How Cyanide And Happiness Is Making Dark And Serious Societal Issues Seem Lighter

By Stephen M

The webcomic Cyanide and Happiness is living to its aim of making people smile while addressing dark and surreal topics. The creators churn out new content each day with consistency and dedication to keep their followers always coming. The fan comics have no taste boundaries and addresses subjects like violence, law, relationship, and even religion. They address the topics in humorous ways with graphic stick figures, making them light and easy to relate to. As such, followers can enjoy the issues the thought-provoking graphics are portraying.

The beginning of C&H

source: cyanideandhappiness /Instagram

Between 1999 and 2000, Matt Melvin and Rob DenBleyker collaborated on making stick figure death movies. It was during this period that Dave McElfatrick joined the team. Kris Wilson also became an active member of the team and came up with the style currently used by Cyanide and Happiness. All they sort to do is make people laugh while addressing some dark social issues.

source: cyanideandhappiness /Instagram

In 2005, the four came together to form Cyanide and Happiness (C&H) after starting Explosm. On January 26, 2005, its first graphic stick figure contents appeared on The following year, they started posting animation shorts. C&H also has an Instagram page cyanideandhappiness, where followers are treated to graphic stick figure webcomics. Matt left the team in 2014. Several other contributors help the team with graphic content and animations.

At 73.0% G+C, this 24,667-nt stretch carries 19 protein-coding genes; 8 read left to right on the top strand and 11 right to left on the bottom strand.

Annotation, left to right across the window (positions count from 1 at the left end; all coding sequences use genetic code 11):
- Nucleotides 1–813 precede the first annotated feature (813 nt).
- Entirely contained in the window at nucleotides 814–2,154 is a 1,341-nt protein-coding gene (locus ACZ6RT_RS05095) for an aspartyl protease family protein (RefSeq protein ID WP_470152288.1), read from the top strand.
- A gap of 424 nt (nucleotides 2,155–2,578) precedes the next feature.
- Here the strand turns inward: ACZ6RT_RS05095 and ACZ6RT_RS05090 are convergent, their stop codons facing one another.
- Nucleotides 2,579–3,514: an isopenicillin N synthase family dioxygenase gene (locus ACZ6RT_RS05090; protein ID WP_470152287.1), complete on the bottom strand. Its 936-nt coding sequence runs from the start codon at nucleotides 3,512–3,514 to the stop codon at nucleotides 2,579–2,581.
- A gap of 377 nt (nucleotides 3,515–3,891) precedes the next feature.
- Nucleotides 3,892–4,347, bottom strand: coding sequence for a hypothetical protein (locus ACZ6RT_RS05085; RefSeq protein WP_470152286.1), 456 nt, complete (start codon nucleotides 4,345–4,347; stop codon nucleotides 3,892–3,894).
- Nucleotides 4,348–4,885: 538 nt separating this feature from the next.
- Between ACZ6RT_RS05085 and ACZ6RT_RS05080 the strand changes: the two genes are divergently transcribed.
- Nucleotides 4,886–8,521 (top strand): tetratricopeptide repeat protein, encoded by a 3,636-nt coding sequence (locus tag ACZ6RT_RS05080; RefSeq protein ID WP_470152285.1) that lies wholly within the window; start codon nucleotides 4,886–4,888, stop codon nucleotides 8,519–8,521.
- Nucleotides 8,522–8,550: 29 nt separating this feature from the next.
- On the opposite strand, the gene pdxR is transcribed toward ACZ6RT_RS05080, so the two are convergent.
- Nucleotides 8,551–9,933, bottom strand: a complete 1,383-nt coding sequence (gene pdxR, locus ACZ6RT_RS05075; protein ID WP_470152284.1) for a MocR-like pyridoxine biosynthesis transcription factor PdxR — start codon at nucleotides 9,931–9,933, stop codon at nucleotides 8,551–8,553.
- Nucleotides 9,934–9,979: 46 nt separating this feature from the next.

source: cyanideandhappiness /Instagram

With consistent work and dedication, the webcomic has daily new posts. They do this to keep their viewership high and followers always returning for more. There is never a dull moment on the Instagram page and website. Wilson and DenBleyker say they are influenced by the webcomic The Perry Bible Fellowship and newspaper comic The Far Side. If that’s the source of their inspiration, no wonder they are putting out some great funny stuff.

A columnist with Telegraph in 2009 said C&H is one of the top ten best webcomics. They also have in their feathers a Streamy Award.